Direkt zum Hauptbereich

PKCE: What can(not) be protected

This post is about PKCE [RFC7636], a protection mechanism for OAuth and OpenIDConnect designed for public clients to detect the authorization code interception attack.
At the beginning of our research, we wrongly believed that PKCE protects mobile and native apps from the so called „App Impersonation“ attacks. Considering our ideas and after a short discussion with the authors of the PKCE specification, we found out that PKCE does not address this issue.
In other words, the protection of PKCE can be bypassed on public clients (mobile and native apps) by using a maliciously acting app.

OAuth Code Flow

In Figure 1, we briefly introduce how the OAuth flow works on mobile apps and show show the reason why we do need PKCE.
In our example the user has two apps installed on the mobile phone: an Honest App and an Evil App. We assume that the Evil App is able to register the same handler as the Honest App and thus intercept messages sent to the Honest App. If you are more interested in this issue, you can find more information here [1].

Figure 1: An example of the "authorization code interception" attack on mobile devices. 

Step 1: A user starts the Honest App and initiates the authentication via OpenID Connect or the authorization via OAuth. Consequentially, the Honest App generates an Auth Request containing the OpenID Connect/OAuth parameters: client_id, state, redirect_uri, scope, authorization_grant, nonce, ….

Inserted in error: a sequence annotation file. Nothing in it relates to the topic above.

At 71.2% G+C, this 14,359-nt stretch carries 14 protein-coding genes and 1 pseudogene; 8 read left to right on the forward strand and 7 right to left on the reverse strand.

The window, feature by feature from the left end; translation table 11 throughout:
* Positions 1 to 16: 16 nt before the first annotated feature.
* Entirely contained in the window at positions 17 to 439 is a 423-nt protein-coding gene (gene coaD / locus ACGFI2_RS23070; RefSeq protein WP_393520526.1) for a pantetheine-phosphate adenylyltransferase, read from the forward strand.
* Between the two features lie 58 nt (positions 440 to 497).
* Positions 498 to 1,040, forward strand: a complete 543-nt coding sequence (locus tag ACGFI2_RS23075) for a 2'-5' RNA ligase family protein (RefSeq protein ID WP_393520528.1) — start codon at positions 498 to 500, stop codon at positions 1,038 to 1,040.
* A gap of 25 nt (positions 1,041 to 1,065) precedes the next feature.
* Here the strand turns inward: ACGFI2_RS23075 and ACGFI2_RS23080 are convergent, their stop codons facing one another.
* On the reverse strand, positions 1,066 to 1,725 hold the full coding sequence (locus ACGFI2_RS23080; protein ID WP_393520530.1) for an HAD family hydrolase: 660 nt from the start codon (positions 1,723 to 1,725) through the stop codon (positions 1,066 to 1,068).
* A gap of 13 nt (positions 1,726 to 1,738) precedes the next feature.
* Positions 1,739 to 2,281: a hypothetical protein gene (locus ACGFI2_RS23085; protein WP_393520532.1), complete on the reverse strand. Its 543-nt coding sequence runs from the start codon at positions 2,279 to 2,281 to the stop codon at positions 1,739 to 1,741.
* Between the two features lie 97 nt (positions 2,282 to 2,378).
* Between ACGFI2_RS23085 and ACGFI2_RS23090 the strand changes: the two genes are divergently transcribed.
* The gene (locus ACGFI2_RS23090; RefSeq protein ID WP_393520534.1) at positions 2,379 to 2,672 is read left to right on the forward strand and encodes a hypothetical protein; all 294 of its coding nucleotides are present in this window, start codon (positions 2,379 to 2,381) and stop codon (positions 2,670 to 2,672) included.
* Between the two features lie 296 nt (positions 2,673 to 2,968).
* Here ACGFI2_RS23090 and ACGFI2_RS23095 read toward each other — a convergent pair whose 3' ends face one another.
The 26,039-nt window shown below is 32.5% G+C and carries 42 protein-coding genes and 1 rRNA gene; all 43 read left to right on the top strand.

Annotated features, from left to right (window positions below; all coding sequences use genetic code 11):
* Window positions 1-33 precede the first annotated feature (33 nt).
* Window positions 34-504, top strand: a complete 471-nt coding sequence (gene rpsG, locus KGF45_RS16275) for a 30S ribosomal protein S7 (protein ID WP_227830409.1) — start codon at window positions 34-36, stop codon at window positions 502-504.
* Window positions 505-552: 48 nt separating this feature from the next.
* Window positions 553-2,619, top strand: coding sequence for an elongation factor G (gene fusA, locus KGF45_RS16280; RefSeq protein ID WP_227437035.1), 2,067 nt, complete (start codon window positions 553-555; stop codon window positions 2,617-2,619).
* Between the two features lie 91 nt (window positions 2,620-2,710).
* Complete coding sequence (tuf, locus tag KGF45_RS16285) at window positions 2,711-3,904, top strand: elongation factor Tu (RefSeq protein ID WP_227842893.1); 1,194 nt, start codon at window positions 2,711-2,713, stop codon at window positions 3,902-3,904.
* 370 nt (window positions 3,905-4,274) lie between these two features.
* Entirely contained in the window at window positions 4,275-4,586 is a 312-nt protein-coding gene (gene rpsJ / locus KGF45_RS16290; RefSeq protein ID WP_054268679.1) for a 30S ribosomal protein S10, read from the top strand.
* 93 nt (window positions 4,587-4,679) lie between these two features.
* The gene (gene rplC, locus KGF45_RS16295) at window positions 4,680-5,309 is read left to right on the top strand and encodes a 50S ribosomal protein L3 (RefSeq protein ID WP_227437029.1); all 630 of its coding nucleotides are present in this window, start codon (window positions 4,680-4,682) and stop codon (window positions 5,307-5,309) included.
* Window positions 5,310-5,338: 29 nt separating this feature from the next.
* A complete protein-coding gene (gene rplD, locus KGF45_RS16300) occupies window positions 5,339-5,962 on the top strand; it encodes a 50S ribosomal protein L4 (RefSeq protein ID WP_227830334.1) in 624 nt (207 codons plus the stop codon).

Step 2: The Browser is called and the Auth Request is sent to the Authorization Server (usually Facebook, Google, …).
  • The Honest App could use a Web View browser. However, the current specification clearly advice to use the operating system's default browser and avoid the usage of Web Views [2]. In addition, Google does not allow the usage of Web View browser since August 2016 [3].
Step 3: We asume that the user is authenticated and he authorizes the access to the requested resources. As a result, the Auth Response containing the code is sent back to the browser.

Step 4: Now, the browser calls the Honest App registered handler. However, the Evil App is registered on this handler too and receives the code.